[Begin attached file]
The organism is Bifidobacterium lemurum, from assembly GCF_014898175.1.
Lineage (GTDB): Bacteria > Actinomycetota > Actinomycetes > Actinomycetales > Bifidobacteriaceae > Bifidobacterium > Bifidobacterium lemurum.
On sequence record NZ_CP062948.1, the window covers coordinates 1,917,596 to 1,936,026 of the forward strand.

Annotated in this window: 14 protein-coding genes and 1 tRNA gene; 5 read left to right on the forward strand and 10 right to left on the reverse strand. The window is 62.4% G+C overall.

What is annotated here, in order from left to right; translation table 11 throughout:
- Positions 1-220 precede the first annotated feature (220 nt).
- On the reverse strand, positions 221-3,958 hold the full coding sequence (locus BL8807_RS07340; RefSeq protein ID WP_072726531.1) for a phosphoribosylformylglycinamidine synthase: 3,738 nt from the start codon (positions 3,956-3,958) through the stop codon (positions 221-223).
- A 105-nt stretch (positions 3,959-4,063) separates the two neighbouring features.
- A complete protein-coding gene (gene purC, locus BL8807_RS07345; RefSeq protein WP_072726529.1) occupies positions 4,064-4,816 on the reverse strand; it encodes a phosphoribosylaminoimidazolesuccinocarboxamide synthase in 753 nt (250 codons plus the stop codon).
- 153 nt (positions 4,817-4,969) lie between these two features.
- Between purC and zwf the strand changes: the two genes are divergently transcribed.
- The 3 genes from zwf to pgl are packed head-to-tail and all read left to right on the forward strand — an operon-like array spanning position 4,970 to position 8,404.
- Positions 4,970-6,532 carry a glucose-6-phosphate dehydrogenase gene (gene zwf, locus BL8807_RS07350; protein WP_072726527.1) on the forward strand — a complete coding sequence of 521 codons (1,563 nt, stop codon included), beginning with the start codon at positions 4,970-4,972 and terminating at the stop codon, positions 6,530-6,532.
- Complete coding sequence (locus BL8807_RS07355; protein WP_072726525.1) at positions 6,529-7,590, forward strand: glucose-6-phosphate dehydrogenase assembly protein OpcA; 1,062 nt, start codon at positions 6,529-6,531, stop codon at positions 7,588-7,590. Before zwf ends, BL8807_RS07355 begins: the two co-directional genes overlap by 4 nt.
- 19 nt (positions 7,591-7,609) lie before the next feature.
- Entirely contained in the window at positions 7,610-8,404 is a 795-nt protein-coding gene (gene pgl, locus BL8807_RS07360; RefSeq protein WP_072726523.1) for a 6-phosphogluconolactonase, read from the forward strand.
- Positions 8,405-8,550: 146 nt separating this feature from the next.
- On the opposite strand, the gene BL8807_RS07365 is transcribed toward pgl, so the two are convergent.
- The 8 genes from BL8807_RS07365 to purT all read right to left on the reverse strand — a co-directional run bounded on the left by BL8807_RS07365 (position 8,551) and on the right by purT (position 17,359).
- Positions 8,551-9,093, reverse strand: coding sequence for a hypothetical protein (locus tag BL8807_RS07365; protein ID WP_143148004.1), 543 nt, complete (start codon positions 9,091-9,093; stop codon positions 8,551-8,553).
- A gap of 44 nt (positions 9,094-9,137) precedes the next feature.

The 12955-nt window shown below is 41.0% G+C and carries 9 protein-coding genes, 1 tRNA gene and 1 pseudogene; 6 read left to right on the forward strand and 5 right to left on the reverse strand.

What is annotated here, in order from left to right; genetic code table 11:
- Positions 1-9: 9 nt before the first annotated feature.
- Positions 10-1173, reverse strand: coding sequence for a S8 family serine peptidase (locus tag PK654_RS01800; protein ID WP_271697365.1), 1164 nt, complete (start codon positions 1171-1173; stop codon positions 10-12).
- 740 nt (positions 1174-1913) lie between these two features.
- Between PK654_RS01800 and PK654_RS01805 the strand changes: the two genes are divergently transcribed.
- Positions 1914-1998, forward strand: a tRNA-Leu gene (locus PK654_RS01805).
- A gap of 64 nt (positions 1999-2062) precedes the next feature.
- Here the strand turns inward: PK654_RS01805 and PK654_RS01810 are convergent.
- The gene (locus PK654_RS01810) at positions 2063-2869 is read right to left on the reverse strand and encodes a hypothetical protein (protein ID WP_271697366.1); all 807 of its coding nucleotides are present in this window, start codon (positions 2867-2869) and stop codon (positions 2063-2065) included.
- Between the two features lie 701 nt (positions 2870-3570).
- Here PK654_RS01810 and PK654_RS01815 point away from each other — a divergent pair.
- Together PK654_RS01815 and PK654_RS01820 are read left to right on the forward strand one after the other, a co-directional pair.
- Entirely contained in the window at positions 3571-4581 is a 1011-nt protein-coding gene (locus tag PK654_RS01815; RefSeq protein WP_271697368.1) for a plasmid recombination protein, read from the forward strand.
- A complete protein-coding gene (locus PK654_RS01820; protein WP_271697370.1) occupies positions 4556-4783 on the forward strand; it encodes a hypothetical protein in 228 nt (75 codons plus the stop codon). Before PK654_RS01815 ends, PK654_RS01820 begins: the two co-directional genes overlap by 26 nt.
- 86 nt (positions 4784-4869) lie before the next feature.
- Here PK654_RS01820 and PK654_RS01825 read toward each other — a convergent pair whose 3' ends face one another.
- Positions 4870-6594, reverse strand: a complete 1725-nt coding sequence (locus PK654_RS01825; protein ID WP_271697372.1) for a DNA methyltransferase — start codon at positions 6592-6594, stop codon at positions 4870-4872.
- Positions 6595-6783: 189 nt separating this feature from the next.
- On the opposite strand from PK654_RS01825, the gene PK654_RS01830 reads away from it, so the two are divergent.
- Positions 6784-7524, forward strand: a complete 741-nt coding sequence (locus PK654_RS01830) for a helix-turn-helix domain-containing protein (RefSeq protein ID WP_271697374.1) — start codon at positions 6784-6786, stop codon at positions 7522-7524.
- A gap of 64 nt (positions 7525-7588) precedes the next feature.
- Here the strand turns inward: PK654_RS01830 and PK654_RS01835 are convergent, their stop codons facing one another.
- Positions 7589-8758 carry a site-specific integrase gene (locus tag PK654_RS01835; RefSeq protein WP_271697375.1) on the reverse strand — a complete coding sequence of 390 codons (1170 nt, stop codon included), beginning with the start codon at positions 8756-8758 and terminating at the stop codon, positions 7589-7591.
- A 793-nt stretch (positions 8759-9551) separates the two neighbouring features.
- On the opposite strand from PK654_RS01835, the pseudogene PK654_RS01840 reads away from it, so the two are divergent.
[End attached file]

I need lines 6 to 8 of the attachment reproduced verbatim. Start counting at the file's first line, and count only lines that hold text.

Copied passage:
- Positions 1-220 precede the first annotated feature (220 nt).
- On the reverse strand, positions 221-3,958 hold the full coding sequence (locus BL8807_RS07340; RefSeq protein ID WP_072726531.1) for a phosphoribosylformylglycinamidine synthase: 3,738 nt from the start codon (positions 3,956-3,958) through the stop codon (positions 221-223).
- A 105-nt stretch (positions 3,959-4,063) separates the two neighbouring features.